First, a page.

What Would You Say?September 8, 2015
What To Do, What To DoFebruary 11, 2016
I routinely call on AAA to help ensure that my yoga class will be moving.
In fact, in a new class this week, AAA led us from the mat to the art box filled with construction paper and glue sticks.
There were no tow trucks or spark plugs involved. This AAA stands for Awareness, Ahimsa and Allowing. In other words, in each class, we move and we watch. We notice, we’re kind, and we let go, We see it in each other’s eyes.
For example, instead of perfecting triangle pose, we step back and witness. How does a wide-legged stance feel? Notice if bracing one foot’s outer edge against a wall makes a difference. Becoming familiar with our various body-part shapes and what shape they’re in defines yoga practice.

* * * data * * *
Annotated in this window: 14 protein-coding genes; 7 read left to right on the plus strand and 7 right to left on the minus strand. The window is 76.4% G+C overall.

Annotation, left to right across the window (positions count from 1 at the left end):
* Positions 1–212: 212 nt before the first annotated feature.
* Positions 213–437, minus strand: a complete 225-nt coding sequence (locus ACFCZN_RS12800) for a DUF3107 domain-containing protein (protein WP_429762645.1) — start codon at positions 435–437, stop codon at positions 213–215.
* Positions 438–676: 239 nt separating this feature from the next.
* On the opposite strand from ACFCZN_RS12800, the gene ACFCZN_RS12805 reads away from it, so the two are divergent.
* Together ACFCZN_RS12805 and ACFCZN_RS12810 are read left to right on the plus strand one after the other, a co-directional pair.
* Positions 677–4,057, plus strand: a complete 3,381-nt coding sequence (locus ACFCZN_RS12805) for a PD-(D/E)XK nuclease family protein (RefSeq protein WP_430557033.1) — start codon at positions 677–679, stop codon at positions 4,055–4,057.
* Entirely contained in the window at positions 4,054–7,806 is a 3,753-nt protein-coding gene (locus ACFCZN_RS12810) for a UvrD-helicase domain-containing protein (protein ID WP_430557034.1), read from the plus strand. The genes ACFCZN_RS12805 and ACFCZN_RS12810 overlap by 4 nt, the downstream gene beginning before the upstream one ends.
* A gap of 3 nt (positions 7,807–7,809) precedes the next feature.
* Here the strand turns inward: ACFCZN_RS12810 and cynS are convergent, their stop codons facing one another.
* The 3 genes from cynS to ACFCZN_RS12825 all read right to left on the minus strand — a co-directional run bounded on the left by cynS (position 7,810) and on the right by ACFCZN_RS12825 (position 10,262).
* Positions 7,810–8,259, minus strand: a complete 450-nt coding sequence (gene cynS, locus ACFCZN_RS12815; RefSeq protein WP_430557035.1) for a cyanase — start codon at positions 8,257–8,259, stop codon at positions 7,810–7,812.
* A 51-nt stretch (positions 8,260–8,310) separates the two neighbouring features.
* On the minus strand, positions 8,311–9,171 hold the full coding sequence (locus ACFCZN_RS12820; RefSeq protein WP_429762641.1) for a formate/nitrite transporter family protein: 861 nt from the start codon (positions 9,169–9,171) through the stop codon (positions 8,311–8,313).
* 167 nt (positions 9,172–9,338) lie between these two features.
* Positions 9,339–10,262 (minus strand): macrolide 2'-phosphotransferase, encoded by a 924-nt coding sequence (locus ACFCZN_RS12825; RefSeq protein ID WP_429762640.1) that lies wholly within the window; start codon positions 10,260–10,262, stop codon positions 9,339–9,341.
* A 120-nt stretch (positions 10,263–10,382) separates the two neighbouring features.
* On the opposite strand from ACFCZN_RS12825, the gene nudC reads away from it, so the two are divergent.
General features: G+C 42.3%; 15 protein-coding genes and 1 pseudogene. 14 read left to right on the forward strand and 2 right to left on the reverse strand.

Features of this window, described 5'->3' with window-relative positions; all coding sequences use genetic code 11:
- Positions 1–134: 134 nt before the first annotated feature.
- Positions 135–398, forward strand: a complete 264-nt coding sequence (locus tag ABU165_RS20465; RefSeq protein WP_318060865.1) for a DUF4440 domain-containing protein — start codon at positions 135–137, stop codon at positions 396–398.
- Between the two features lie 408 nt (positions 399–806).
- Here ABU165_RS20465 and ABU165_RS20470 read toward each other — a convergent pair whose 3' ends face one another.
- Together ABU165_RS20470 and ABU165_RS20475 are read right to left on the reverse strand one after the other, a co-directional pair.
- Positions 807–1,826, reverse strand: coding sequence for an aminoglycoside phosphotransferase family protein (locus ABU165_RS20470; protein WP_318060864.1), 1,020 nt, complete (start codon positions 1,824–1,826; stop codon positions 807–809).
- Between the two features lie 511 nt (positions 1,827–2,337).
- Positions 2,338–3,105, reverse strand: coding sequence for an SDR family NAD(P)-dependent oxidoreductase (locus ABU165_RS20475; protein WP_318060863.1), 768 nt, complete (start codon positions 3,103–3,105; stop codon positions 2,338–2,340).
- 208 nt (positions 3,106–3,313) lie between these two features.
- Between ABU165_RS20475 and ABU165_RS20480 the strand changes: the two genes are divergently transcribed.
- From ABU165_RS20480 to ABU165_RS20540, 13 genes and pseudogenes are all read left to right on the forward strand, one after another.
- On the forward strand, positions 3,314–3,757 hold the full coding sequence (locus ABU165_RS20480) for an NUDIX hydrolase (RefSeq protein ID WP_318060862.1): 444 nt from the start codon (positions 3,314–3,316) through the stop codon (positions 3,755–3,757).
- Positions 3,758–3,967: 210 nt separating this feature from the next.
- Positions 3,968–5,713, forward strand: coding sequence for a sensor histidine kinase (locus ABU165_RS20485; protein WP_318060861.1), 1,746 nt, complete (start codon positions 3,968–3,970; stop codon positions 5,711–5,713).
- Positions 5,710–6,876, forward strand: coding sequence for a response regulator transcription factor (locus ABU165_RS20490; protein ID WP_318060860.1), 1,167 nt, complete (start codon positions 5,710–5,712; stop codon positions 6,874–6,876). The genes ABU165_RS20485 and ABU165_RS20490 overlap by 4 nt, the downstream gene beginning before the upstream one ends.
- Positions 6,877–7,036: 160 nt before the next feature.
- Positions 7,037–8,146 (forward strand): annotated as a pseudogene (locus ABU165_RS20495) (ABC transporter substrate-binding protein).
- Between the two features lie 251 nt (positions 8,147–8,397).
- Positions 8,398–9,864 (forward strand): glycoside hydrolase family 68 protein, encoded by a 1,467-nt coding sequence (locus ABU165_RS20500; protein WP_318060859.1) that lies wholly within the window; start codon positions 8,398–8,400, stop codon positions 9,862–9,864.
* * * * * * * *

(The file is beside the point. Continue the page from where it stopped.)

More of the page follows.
To see the sun is to praise
your own eyes. Rumi
We don’t stop to identify, judge or bemoan a not-so-wide legged stance or crooked downward dog. We take note and take care. The Queen Mother of the yamas, or yogic ways of being, is all about compassion – including with ourselves.
Let crooked dogs lie. They can tell us something about asymmetry and the beauty of imperfection.
AAA and Namaste
We end class by looking into each other’s eyes. When AAA is on the scene, there is a spark. We really look – notice, witness, observe – and see the light of compassion. Reach for some construction paper and a glue stick; the eyes have it.
If only we could pull out our brain and use only our eyes. Picasso